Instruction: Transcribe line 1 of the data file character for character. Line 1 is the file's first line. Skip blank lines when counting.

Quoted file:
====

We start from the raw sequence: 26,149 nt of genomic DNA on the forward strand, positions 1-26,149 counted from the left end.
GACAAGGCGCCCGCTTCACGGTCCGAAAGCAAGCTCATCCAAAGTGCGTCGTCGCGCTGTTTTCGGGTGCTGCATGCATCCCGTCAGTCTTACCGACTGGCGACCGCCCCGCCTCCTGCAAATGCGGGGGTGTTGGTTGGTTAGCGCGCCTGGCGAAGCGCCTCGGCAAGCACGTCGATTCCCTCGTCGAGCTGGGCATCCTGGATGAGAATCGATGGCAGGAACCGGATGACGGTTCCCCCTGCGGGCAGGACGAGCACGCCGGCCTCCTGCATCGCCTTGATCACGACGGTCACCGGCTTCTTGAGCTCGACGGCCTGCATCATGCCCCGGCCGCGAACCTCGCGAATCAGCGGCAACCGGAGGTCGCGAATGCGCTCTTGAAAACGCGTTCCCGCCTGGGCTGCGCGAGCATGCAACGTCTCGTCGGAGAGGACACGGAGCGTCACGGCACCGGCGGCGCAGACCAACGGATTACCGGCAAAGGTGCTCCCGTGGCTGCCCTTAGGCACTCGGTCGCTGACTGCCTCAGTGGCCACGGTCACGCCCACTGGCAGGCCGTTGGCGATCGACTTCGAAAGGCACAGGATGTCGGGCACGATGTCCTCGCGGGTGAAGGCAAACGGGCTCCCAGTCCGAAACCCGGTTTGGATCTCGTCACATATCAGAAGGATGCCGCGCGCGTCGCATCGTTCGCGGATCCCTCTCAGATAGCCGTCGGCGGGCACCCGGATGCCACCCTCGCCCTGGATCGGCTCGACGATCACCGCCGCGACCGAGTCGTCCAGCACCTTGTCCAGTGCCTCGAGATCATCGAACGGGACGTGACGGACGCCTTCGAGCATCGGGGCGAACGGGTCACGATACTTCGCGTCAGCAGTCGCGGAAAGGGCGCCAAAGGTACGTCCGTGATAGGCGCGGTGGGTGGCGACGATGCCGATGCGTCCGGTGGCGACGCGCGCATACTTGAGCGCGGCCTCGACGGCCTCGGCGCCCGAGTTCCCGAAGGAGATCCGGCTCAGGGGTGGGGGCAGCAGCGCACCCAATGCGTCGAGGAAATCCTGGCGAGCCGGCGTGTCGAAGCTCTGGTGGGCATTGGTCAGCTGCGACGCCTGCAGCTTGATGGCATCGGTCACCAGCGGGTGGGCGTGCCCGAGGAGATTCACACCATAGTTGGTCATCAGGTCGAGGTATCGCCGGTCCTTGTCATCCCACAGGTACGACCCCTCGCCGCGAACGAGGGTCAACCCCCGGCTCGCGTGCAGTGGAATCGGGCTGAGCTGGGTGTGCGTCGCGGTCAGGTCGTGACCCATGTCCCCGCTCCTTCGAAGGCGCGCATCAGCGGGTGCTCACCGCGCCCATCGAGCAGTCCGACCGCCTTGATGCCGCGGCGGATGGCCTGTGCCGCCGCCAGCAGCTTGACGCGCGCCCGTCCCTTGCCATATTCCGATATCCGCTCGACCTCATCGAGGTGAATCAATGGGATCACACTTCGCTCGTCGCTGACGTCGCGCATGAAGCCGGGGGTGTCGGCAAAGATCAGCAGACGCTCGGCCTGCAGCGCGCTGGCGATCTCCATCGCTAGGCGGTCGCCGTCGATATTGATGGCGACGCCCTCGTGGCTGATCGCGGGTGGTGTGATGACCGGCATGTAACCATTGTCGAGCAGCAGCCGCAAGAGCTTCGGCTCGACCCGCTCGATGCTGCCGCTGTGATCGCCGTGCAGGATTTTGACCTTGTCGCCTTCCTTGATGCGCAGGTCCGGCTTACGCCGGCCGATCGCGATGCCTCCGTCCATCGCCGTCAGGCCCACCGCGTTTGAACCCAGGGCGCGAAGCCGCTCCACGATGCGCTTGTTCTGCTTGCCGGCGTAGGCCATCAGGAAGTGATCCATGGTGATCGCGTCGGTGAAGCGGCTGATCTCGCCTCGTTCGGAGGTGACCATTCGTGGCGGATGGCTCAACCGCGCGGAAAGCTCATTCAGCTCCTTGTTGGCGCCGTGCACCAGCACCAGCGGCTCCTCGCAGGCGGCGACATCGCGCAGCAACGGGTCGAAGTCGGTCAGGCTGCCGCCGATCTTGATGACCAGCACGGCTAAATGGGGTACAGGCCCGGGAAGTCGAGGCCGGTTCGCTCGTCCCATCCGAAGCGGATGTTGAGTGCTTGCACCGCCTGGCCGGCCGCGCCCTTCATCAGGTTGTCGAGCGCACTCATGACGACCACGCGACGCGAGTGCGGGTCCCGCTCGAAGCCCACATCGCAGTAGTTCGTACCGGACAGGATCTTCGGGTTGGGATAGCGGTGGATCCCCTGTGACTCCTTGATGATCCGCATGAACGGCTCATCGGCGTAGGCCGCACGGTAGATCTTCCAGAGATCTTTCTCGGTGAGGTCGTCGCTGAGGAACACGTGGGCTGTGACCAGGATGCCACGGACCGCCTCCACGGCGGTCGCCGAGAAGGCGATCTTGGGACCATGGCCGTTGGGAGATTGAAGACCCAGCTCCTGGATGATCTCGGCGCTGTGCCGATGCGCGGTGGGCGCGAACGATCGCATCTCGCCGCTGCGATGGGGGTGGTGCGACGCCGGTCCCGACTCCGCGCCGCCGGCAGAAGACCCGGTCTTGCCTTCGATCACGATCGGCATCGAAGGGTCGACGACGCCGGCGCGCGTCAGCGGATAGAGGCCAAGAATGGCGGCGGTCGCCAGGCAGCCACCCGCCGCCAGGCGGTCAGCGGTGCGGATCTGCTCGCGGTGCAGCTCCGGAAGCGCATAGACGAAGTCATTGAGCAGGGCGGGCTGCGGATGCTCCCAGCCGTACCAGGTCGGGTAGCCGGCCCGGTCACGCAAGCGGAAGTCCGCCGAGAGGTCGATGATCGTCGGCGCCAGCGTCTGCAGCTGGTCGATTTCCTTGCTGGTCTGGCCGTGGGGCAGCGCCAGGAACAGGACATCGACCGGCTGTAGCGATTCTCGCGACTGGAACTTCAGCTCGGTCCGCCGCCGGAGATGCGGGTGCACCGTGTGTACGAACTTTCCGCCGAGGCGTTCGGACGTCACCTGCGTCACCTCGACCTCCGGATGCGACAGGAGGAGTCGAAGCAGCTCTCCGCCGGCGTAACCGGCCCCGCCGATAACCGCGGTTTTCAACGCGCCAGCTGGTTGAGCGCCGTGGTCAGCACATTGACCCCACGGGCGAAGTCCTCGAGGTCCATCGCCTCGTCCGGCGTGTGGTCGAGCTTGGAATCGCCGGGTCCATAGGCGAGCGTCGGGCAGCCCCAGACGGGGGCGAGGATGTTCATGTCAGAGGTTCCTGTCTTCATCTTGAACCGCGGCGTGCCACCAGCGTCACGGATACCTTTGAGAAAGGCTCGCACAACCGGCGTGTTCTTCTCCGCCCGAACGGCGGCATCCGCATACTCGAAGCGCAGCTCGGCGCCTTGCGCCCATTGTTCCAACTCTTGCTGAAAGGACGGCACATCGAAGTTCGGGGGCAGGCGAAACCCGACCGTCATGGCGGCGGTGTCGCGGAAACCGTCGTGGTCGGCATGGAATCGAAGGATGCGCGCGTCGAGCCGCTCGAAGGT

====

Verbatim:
We start from the raw sequence: 26,149 nt of genomic DNA on the forward strand, positions 1-26,149 counted from the left end.